Autumn Statement 2014: Business rates reform demanded

Depiction of performance of As You Like It c 1580 Image copyright Getty Images
Image caption The system of business rates dates back to Shakespeare's time

While many of you may be starting to think about what to put on your Christmas wish list, business groups have completed theirs - and submitted them to the chancellor ahead of this year's Autumn Statement.

The priority for most of them is reform of business rates - a type of tax that is calculated according to the rental value of the property a business uses, and which dates back to the Poor Law established in 1601.

The complaint is that business rates are completely out of date and need a total overhaul.

For instance, in the age of the internet, businesses ask why should a company tax be based on the physical space it uses?

So, for example, Harrods and the online retailer Asos both have similar turnovers, of £716.3m and £769.4m respectively, but Harrods faces a business rates bill of £11.5m in 2014-15, while Asos is set to pay £935,000.

That's because their properties have very different "rateable values", worked out according to postcode and size. Based on a valuation date from 2008, Harrods was three times the size of the Asos property and is based in the affluent area of Knightsbridge, central London, while the Asos distribution centre is based in Grimethorpe, Barnsley.


Not only that, some companies argue that the rate is so high, it hampers growth and expansion in the UK.

"We pay 10 times more than our nearest plant in Europe," says Helen Foord from the car manufacturer GM UK, and one of the companies that has written to the chancellor asking him to change the law.

Ms Foord says the way they are calculated at the moment doesn't incentivise investment - in fact quite the reverse.

"Our plant and machinery is counted towards our hypothetical rental value, so when we invest in our plant and machinery to improve productivity... our business rates go up."

Not surprisingly, the company wants plant and machinery removed from the current system.

Image copyright PA
Image caption The cost of business rates is hindering expansion, says Supergroup

The clothes retailer Supergroup was also among the signatories of the letter to the chancellor.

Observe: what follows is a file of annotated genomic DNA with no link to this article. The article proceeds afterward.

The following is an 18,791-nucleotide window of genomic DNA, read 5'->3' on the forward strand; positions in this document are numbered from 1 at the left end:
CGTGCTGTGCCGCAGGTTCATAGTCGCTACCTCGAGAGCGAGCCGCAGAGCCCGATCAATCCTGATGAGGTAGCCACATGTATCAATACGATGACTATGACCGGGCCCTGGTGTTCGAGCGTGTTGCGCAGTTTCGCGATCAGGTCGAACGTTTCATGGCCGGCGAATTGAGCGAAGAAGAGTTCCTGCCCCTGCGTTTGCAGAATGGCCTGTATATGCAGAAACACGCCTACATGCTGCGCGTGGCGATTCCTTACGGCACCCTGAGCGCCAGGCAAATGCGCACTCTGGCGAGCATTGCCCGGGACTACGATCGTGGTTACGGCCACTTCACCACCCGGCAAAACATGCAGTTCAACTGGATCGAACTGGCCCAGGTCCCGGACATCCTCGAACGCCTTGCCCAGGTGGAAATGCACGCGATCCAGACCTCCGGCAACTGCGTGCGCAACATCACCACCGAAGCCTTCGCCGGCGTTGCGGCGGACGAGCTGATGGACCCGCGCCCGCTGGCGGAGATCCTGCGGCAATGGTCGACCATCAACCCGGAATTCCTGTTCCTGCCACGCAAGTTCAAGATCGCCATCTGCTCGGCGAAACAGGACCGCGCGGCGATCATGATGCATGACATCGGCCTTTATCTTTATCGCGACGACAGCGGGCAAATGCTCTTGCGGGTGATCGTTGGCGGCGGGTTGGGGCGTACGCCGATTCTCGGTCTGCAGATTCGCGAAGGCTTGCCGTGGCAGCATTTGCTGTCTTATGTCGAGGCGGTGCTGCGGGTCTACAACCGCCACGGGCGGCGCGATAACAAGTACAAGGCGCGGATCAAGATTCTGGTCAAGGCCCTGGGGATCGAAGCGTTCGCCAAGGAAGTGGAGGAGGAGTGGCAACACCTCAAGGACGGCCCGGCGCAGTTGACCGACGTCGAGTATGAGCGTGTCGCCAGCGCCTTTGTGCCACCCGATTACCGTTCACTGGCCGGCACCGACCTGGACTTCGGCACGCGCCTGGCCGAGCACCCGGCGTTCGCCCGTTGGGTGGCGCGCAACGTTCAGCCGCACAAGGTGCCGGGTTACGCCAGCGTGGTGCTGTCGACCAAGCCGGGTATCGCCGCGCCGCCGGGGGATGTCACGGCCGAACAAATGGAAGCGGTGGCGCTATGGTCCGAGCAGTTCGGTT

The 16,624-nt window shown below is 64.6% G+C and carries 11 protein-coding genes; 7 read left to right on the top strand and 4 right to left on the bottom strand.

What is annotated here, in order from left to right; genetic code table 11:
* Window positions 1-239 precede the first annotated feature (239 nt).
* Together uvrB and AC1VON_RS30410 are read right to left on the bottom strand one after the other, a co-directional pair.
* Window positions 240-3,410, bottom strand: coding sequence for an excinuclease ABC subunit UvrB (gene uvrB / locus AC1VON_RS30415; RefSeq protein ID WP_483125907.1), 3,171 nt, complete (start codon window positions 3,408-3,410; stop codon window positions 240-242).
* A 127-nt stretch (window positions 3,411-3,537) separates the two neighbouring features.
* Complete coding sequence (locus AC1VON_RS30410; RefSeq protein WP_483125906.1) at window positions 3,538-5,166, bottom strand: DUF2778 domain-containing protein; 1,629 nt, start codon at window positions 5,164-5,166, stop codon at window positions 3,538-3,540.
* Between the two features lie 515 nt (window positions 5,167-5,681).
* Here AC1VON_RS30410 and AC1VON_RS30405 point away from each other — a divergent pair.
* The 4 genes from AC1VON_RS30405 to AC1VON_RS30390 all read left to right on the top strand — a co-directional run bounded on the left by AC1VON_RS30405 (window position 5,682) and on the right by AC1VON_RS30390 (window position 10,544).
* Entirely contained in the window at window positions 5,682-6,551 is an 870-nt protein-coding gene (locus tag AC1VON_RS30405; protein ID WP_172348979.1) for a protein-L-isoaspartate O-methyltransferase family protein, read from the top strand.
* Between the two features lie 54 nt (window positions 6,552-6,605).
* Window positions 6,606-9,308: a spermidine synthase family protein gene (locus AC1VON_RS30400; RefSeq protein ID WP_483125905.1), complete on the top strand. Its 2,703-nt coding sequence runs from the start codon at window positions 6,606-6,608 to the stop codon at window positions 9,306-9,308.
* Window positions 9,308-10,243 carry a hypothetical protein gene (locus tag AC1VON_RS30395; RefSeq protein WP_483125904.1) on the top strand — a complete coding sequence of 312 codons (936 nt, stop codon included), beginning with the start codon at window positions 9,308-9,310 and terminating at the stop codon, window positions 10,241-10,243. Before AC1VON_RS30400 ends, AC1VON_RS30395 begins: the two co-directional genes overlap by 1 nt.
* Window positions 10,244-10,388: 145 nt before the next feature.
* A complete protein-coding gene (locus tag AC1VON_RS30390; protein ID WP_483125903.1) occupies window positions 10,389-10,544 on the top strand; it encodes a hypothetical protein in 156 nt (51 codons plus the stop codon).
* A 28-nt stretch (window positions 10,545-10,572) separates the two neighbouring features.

It has warned that if the rate doesn't come down, it will look at expanding its stores abroad instead of in the UK.

"It is prohibitive in certain parts of the country where we would like to open and it means that our attentions will focus more on the international business," Supergroup founder Julian Dunkerton has said.

"We would love to open more stores in the UK, but there are some places where the business rates are so high it just doesn't make sense."

What are business rates?

  • Date back to 1601 Poor Law
  • Calculated every five years according to rental value of property
  • Often a firm's third biggest outgoing, after wages and rent
  • Plant and machinery is taken into account where it is considered to be an integral part of the property
  • Money is used to pay for local services (fire brigade, police, infrastructure) - £26.9bn raised this year
  • The UK has the highest rates of any EU member state
  • Estimate your rates here (external site)

This is an issue that is uniting business across the board and across the UK.

The British Retail Consortium (BRC), the manufacturing organisation EEF, the business lobby group the CBI, the Federation of Small Businesses (FSB) and the British Property Federation (BPF) have all called on the chancellor to make the system "fit for purpose".

"Unlike every other tax in the UK, the business rates burden does not fluctuate with the economic cycle, meaning businesses have to pay the same regardless of economic conditions‎ and this, we argue, must change," says Liz Peace, chief executive of the BPF.

Annual calculations?

The business rates campaigner Paul Turner-Mitchell argues that for smaller businesses it should be abolished altogether.

He argues that of the 1.7 million commercial properties on which business rates are paid, about one million are small businesses, but if you exempted them, that would only reduce the government's tax take from business rates by 6%.

Once you take out the costs of collecting those taxes, the government would still raise roughly the same amount of money, he calculates.

In addition, he suggests that the rate should be calculated annually and not every five years as it is at the moment.

This would be more responsive to the economic cycle, and not leave businesses paying rates on valuations that are years out of date, something that hit many businesses hard after the financial crisis.

In defence of the tax, Charles Baden-Fuller, centenary professor of business strategy at City University, points out that it is easy to collect and the compliance cost is low.

"All taxes are unfair," he says, "but this is not nearly as unfair as other taxes because large companies can't get round it. It is an efficient tax to collect."

However, the idea of change does appear to be gaining traction - MPs on the Business Select Committee are calling for wholesale review.

In last year's Autumn Statement a temporary rate relief was introduced and the government has started a review of the issue.

"Our business rates review is considering options for longer-term administrative reform of business rates that balance the need for the system to deliver simplicity, fairness, stability and predictability to ratepayers," Local Government Minister Kris Hopkins says.

However, the FSB says the review is limited and that something more radical is urgently needed.

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